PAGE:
For a start, Newberry says, people attend slametans as couples. Both men and women can officially host the ritual. Moreover, female labour underpins even the smallest slametan. This may require many days of planning. A large ritual requires the mobilisation of kinswomen and neighbours beyond the immediate household, the helpers arriving through the back door. This is where people laugh and joke, in contrast to the solemnity of the front room. Women can also be mobilised through the back door to cope with any food shortages and the like. Food is also distributed according to established channels defined by female labour. As Newberry says,
A focus on the front door and the people fed during the slametan is only a partial picture; it is the flow of women, resources, services, and food through the back door—before, during, and after—that makes the slametan possible. And this reciprocal, mutually reinforcing flow of resources and aid defines houses less as discrete structures than as nodes and conduits in a network of neighbourly exchange and connection.
So too, Ann Stoler argues in similar vein that in Kali Loro, a village in Central Java,
Focusing our attention on the distribution of food, rather than the symbolic aspects of ritual, it becomes clear that the real mediators of interhousehold relationships in the slametan are the women and not the men. The women buy, cook, and make the decisions as to how the food will be distributed, the latter a task often more complex than Geertz's description might imply.
Although this leads Newberry to define the slametan as a 'community' ritual, my own argument, as presented elsewhere in detail is that such rituals establish a separate domain between the public and the purely domestic. I have called this the 'interdomestic domain', a domain of sociality and of ritual and religious celebration focused on familial, friendship and neighbourhood networks. Among Pakistanis it is a social domain that is perpetuated and reproduced through the extension of personal gifts and services, and through hosting and feasting on domestically important occasions. Within this domain the gift economy flourishes. Others too have noted the centrality of women in preparations for slametans. For Malaysia, Judith Nagata says it is the 'domain of women' to be involved in preparations of kenduris. Khatme qur’an do not entail an obligation to reciprocate but they tend nonetheless to mirror these networks, based on gifting and reciprocal exchanges.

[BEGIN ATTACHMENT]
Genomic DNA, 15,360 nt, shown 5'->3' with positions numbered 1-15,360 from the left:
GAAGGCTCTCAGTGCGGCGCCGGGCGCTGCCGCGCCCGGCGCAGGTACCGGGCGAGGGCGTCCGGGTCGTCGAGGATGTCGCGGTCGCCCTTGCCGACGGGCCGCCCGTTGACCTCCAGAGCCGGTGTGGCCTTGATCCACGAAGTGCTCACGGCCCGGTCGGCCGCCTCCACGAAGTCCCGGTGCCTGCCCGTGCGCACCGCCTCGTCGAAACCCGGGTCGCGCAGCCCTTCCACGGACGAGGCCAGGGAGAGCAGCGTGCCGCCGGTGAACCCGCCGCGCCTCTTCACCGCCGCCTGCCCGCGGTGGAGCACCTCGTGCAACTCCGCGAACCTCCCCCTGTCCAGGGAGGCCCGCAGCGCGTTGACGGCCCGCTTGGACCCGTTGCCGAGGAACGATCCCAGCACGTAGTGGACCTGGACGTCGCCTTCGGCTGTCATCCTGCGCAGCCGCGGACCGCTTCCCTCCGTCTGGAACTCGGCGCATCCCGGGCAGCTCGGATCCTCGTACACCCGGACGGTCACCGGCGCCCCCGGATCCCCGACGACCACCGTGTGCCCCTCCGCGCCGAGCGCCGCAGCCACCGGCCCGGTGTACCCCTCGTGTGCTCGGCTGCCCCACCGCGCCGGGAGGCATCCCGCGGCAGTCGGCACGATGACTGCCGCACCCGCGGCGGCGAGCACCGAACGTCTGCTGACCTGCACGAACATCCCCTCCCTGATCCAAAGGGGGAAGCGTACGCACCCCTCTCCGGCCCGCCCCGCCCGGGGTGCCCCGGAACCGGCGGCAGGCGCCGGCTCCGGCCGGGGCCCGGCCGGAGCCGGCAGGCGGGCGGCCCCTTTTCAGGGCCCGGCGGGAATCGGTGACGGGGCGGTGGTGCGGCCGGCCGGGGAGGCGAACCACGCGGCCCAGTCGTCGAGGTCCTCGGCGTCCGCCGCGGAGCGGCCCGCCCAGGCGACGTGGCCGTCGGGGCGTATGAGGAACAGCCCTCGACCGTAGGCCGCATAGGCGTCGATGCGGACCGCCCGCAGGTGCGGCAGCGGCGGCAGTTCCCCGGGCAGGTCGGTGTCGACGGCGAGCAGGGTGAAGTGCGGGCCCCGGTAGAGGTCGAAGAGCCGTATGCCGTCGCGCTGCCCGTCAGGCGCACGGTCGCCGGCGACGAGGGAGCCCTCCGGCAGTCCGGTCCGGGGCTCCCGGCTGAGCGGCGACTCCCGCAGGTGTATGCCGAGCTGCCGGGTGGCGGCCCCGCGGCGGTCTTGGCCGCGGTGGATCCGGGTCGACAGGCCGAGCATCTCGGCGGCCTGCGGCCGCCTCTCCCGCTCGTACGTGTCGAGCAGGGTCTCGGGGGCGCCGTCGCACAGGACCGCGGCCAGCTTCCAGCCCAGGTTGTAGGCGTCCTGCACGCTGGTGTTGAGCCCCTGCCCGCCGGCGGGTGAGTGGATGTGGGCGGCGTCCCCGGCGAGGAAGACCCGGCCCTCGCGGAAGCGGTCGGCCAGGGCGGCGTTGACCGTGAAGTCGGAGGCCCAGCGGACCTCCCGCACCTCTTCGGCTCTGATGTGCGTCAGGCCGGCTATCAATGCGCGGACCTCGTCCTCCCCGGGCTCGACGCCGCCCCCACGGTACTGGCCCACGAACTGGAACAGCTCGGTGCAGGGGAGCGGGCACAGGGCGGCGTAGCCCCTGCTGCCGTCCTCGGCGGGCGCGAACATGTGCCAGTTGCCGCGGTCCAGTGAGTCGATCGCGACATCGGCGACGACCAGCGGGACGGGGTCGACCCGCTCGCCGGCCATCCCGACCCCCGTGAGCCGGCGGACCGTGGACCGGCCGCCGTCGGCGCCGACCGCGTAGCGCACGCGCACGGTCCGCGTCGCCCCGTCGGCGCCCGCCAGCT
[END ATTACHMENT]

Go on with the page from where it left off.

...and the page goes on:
Whereas the official, public, communal sphere is almost exclusively an adult male domain, involving at any one time only a small segment of the adult population, the interdomestic domain catches up almost everyone, men and women alike; and it is mostly women who dominate here through the managing of ritual, labour and gift exchange networks. Through these interdomestic networks, equality and inequality, friendship, caste, biraderi, and class find their daily expression. A man's status thus remains for most men who are not active politically crucially anchored in this interdomestic realm, in large measure controlled by his wife.
Women, literacy and Islam
Most of the Pakistani women I knew were able to read the Qur’an in Arabic, though without understanding its meaning, and could thus participate in khatam Qur’an rituals. For Pakistani women who cannot read the Qur’an, however, equivalent rituals are substituted, much as in the slametan, relying on a leader to lead the religious part of the ritual. For example, in a ritual known as 'the story of Bibi Fatima (bibi fatima ki kahani), the leader tells the story of miraculous events in the life of Fatima, the Prophet Muhammad's daughter. Pakistani women, including middle-class literate women, also convene mehfil el milad gatherings to recite poems praising the life of the Prophet Muhammad, with the audience joining in refrains following the main reciter.
As Islamic reform movements have spread from the Middle East to South Asia, there are those who reject the familiar Pakistani khatam qur’an ritual on the grounds that the readers don't understand the words of the Qur’an in Arabic. In other words, the magical quality of the Qur’an, as an efficacious sacred object with the agency to protect, heal and bless, is challenged by the reformists. Instead, reformist women told me, they hold a dars in which a leader reads and interprets verses from the Qur’an, often in front of a mixed audience of men and women (middle class khatam rituals were often mixed in the past as well). This is followed, I was told, in the usual way, with a du’'a and a meal which constitutes a food offering.